A Refactoring Journey


I have spent a week heavy on the refactoring side. It’s been a while since I spent so much time on a “virgin” codebase, growing it test first. And I want to share with you, guys and girls, a piece of refactoring that ended up being pretty cool.

Triangulate, always triangulate

I was happily developing one class at a time. But since the first class I felt an tingle. Like those lines drawn from Spiderman’s face. spidersenseThe tingle became an itch when, while developing a second class, I was doing pretty much the same thing. And the itch became a rash when, for the third time I did the same.
The thing in question, was performing one of two actions depending of the presence or absence of value of a pair of variables.

But everyone knows that you do not scratch when you have a rash. Right? RIGHT!? One does not go blindly hurting himself. In the case of code, one  does not endeavor refactoring quests without having a set of tests that make you confident that things will be as they were before and no new defects have been introduced. Right? RIGHT!?
In my case, I was going tests first, so I had a battery of tests for the classes that provoked the rash.

Moral of the story is: one should put up with a tingle, could put up with an itch and must act with the rash. Bringing “the big guns” for a tingle does not make sense and can be counter-productive.

Primitives are evil, value objects FTW

In reality they are not evil. They are very useful indeed, but their main feature (its generality) is usually their biggest disadvantage.
There are million of examples when primitive types are used for sheer laziness but, in reality, a custom value object communicates the concept way better.
For example: can one really perform all operations of a string on a conventional name? does that number represent meters or inches? probabilities bigger than one? These and other aberrations can (and do) happen when the concept is represented with a primitive type (a string, an integer or a floating point number).

In the case that occupies us, the two operations have a value object as a subject, although the value objects (which happen to be nullables) are created out of Nullable<T> primitive types.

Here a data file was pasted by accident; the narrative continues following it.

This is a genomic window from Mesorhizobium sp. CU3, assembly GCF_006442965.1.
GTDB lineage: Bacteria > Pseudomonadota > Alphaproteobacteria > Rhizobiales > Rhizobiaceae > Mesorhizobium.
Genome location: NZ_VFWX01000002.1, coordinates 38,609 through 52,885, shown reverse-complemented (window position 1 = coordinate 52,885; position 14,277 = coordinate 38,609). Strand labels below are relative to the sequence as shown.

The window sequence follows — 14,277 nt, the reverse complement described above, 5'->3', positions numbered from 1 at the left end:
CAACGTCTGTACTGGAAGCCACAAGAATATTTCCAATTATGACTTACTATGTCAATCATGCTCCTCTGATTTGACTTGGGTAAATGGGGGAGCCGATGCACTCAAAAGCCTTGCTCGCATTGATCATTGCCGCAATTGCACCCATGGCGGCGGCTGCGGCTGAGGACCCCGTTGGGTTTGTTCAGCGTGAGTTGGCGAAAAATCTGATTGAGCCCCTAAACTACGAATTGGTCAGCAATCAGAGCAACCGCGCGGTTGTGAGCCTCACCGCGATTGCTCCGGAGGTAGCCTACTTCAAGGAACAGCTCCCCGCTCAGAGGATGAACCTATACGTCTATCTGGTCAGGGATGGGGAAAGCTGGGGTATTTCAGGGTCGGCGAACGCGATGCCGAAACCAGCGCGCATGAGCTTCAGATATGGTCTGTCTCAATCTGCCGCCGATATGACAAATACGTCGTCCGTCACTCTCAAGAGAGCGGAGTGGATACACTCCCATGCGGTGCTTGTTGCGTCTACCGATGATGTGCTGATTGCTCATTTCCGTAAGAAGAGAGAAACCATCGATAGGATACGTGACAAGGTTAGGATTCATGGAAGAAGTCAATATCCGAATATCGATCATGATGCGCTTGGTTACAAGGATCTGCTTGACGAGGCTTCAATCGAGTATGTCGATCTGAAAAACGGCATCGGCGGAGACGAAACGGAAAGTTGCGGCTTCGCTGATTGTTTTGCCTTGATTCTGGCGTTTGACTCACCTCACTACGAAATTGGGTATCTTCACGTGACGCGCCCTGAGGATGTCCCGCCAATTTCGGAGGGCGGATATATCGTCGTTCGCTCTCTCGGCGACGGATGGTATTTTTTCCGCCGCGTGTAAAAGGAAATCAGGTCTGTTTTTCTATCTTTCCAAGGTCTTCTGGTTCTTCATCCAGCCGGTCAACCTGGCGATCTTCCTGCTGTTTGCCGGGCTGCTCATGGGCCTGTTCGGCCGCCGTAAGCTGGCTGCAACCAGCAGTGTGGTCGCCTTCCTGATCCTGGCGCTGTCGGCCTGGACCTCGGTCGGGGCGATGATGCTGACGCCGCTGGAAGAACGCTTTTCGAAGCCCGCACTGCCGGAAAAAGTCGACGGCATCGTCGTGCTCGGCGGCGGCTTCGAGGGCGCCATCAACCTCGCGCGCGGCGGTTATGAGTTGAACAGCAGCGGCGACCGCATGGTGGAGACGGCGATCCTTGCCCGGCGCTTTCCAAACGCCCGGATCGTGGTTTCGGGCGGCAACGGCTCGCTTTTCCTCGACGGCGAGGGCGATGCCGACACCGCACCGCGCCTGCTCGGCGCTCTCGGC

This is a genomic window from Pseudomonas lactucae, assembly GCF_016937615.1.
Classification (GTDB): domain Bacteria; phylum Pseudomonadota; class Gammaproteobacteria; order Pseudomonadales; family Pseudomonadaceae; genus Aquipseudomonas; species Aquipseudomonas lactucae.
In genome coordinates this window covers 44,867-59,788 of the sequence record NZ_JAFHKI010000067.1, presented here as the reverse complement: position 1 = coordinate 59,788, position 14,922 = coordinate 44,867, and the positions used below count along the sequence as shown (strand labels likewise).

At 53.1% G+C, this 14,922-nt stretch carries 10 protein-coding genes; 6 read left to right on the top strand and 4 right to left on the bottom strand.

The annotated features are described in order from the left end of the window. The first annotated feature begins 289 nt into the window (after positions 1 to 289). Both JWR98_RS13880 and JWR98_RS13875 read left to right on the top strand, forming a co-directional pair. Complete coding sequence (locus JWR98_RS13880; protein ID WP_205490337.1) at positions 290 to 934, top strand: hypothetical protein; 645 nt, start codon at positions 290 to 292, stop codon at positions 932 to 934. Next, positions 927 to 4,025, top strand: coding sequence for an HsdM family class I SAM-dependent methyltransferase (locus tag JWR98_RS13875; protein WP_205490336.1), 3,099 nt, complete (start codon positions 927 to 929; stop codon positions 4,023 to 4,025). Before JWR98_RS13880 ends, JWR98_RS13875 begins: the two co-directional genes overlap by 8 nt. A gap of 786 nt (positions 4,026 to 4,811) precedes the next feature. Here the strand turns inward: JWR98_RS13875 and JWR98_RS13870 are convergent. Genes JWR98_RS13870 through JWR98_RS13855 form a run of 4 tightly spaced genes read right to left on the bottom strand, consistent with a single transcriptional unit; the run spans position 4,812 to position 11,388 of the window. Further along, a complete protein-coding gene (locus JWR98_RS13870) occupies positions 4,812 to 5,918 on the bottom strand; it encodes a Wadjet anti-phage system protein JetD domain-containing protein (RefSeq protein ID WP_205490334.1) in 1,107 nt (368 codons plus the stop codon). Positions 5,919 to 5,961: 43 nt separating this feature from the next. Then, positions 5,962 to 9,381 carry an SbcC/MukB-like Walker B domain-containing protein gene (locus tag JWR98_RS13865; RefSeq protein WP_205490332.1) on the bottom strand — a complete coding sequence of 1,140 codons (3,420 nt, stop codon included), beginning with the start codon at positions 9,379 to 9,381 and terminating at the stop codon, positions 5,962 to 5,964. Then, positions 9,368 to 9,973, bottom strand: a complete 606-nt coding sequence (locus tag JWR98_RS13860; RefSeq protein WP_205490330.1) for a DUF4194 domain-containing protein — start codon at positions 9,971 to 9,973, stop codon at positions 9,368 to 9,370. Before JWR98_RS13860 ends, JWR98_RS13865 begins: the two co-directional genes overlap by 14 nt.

The Choice

This choice value object have multiple but cohesive responsibilities:

  1. ensure that only one of the possibilities is active (not two, not zero)
  2. build the value object out of the valued primitive and nullify the other
  3. perform one out of two actions

He chose… poorly

Or we could, instead.

One abstraction introduced, one abstraction that can be tested in a fraction of the time it takes to deploy the thing, fire up the complete application, exercise the feature, see it burn because you suck at boolean logic, attach the debugger,… you get the picture, right? RIGHT!?
Let’s check that the correct function is executed according to the presence of the value, and that the other function is not executed.

One can walk the anonymous method path, but will find it noisy with all those curly braces:

One can step to remove noise by using methods as the functions, but we can see duplication coming:

Duplication? Couldn’t that type of duplication be solved by using generics? I heard that they are not only for collections Winking smile

But… wasn’t it about noise? Are you kidding me? An anonymous delegate syntax in 2012? Yeah, but if I show you the goodies from the beginning where’s the fun?

And here we are, no duplication for the notExecuted() function and syntax clean as a whistle: subject.Do(notExecuted, executed). It may seem not much, but do I have to remind you that refactoring is an art of evolution without revolution?

The journey

  1. tingly code
  2. itchy code
  3. rash-y code
  4. rash-y code with tests
  5. introduce value objects A and B
  6. new abstraction AorB
  7. test abstraction
  8. use generics and type inference to test simple abstraction
  9. be amazed
  10. replace rashy-code with tested abstraction
  11. green lights everywhere
  12. party!
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